Wednesday marked the Feast of Saint George, a celebration of the patron saint of England, whose signature red and white cross stands as emblem on the English national flag. In a little known tale of Mideast mishaps, it is the same Cross of St. George that also flies over churches and official buildings across the Palestinian-controlled territories. For George is the singular saint venerated by both Muslims and Christians in "Palestine" and Britain.
George grew up in a typical Christian family in the Holy Land in the Third Century AD. His mother was born in Lydda, the Israeli town of Lod. As a young man, George decided that he wanted to be a Roman soldier. When he later learned that the pagan Emperor Diocletian was responsible for the widespread persecution of Christians in Rome, George left the army in protest.
George's unwillingness to bow to the evil emperor led to imprisonment and torture. He was even dragged through the streets by horses, but refused to abandon his Christian faith. Unable to force him to deny his faith in Christ, George was eventually beheaded by the Romans on April 23, 303 AD.
The reputation of this brave Christian soldier grew, and over a thousand years after his death, George became patron saint of England in 1415 AD. A few centuries earlier, crusader soldiers returning to England from the Holy Land brought back stories of George they had heard from the local Christians. The idea that a Christian soldier was willing to die for his faith inspired the English, and Saint George was dubbed "the protector of soldiers." Crusader soldiers began wearing his signature – the red and white cross – on their chests and backs in the 12th century.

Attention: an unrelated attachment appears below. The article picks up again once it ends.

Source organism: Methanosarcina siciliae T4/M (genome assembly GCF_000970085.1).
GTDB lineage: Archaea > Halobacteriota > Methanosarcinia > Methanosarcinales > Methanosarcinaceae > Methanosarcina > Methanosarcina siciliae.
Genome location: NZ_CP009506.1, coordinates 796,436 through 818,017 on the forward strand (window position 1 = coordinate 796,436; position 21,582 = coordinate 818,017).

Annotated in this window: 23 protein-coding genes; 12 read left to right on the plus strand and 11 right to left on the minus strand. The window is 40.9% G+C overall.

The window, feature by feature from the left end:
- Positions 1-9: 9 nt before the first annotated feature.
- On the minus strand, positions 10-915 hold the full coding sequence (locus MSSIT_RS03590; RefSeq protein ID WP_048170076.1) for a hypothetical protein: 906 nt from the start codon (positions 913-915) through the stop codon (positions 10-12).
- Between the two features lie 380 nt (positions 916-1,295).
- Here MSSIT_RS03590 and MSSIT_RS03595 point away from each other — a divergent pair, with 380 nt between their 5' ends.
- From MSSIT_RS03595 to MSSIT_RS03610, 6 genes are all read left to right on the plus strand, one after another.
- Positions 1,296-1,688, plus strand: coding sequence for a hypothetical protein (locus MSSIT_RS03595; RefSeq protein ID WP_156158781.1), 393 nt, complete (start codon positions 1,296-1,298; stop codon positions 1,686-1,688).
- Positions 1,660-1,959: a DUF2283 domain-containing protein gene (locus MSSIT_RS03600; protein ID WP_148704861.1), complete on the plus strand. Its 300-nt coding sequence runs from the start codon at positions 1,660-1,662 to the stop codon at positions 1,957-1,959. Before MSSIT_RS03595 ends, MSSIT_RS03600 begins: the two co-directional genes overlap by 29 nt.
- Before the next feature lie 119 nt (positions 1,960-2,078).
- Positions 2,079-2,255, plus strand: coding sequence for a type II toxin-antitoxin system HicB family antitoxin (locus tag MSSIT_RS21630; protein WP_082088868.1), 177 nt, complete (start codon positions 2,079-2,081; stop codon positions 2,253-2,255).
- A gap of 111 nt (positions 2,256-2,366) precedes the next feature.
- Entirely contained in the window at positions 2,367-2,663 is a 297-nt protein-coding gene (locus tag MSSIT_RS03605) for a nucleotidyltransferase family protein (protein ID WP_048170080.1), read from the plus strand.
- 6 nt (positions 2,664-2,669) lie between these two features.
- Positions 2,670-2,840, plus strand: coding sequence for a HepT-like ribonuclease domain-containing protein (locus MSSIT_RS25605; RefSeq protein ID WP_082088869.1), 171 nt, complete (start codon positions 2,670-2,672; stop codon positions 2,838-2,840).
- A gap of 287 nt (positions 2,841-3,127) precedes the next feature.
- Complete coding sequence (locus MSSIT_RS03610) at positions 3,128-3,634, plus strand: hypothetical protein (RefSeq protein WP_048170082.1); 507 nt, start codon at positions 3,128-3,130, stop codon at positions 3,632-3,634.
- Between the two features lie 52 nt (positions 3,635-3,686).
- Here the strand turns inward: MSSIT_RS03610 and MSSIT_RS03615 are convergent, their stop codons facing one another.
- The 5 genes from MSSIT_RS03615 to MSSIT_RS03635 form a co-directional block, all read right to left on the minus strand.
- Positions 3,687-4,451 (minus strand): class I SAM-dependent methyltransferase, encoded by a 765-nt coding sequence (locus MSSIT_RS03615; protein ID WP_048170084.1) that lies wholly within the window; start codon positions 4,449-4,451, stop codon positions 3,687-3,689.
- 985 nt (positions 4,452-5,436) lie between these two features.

This is the same red and white cross of Saint George that adorns the national flags of England, Australia, New Zealand and the Union Jack.
Many churches in the "West Bank" and Israel bear the name of St George - in Lod, Jerusalem, Bethlehem and in the Galilee, for example. While the Western world celebrates St George's Day on April 23, in the Palestinian areas it falls on May 6, according to the older calendar used by the Eastern Churches.
Although it is originally a local Christian holiday, both Palestinian Christians and Muslims participate.
"It's not only the Christians that appreciate him, the Muslims also feel the power and the miracles of St George," says Father Ananias, a Palestinian Christian priest.
The Christian name George is also one of the most common names in the Palestinian-controlled territories. There are many stories and pictures of St George involving him slaying a dragon. The dragon is believed to represent the devil or evil empire that George resisted by his faith in Christ.
Many Muslim scholars go so far as to suggest that St George is mentioned in the Koran. In Arabic, George is known as al-Khadr, which is also the name of a village near Bethlehem where the festival is celebrated every year. According to these scholars, al-Khadr, identified as St George, served as an assistant to none other than Moses. How curious that St George, believed to be an associate of Moses, who lived over a thousand years earlier, became a patron saint for Palestinian Muslims.